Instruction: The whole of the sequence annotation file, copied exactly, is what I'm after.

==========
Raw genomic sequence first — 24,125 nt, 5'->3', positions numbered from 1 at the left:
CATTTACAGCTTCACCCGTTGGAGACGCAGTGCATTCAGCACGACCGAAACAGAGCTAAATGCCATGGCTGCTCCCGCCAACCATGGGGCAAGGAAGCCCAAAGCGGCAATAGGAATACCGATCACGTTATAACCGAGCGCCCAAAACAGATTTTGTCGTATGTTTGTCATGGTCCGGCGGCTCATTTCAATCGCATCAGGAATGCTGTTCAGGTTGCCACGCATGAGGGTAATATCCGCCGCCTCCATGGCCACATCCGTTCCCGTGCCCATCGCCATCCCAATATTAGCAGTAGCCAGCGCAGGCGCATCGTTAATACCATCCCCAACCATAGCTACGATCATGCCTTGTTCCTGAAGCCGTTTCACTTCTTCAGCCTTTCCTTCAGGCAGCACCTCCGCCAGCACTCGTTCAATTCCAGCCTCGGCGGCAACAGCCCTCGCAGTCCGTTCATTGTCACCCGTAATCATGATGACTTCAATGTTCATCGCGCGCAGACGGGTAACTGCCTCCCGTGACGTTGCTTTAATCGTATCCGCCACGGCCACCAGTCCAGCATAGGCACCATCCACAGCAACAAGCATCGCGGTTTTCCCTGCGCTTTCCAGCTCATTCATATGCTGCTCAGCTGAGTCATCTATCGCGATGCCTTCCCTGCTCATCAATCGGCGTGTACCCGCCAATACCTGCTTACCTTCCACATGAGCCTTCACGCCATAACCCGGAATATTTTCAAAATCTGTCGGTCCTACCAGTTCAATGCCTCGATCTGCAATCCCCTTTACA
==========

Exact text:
Raw genomic sequence first — 24,125 nt, 5'->3', positions numbered from 1 at the left:
CATTTACAGCTTCACCCGTTGGAGACGCAGTGCATTCAGCACGACCGAAACAGAGCTAAATGCCATGGCTGCTCCCGCCAACCATGGGGCAAGGAAGCCCAAAGCGGCAATAGGAATACCGATCACGTTATAACCGAGCGCCCAAAACAGATTTTGTCGTATGTTTGTCATGGTCCGGCGGCTCATTTCAATCGCATCAGGAATGCTGTTCAGGTTGCCACGCATGAGGGTAATATCCGCCGCCTCCATGGCCACATCCGTTCCCGTGCCCATCGCCATCCCAATATTAGCAGTAGCCAGCGCAGGCGCATCGTTAATACCATCCCCAACCATAGCTACGATCATGCCTTGTTCCTGAAGCCGTTTCACTTCTTCAGCCTTTCCTTCAGGCAGCACCTCCGCCAGCACTCGTTCAATTCCAGCCTCGGCGGCAACAGCCCTCGCAGTCCGTTCATTGTCACCCGTAATCATGATGACTTCAATGTTCATCGCGCGCAGACGGGTAACTGCCTCCCGTGACGTTGCTTTAATCGTATCCGCCACGGCCACCAGTCCAGCATAGGCACCATCCACAGCAACAAGCATCGCGGTTTTCCCTGCGCTTTCCAGCTCATTCATATGCTGCTCAGCTGAGTCATCTATCGCGATGCCTTCCCTGCTCATCAATCGGCGTGTACCCGCCAATACCTGCTTACCTTCCACATGAGCCTTCACGCCATAACCCGGAATATTTTCAAAATCTGTCGGTCCTACCAGTTCAATGCCTCGATCTGCAATCCCCTTTACA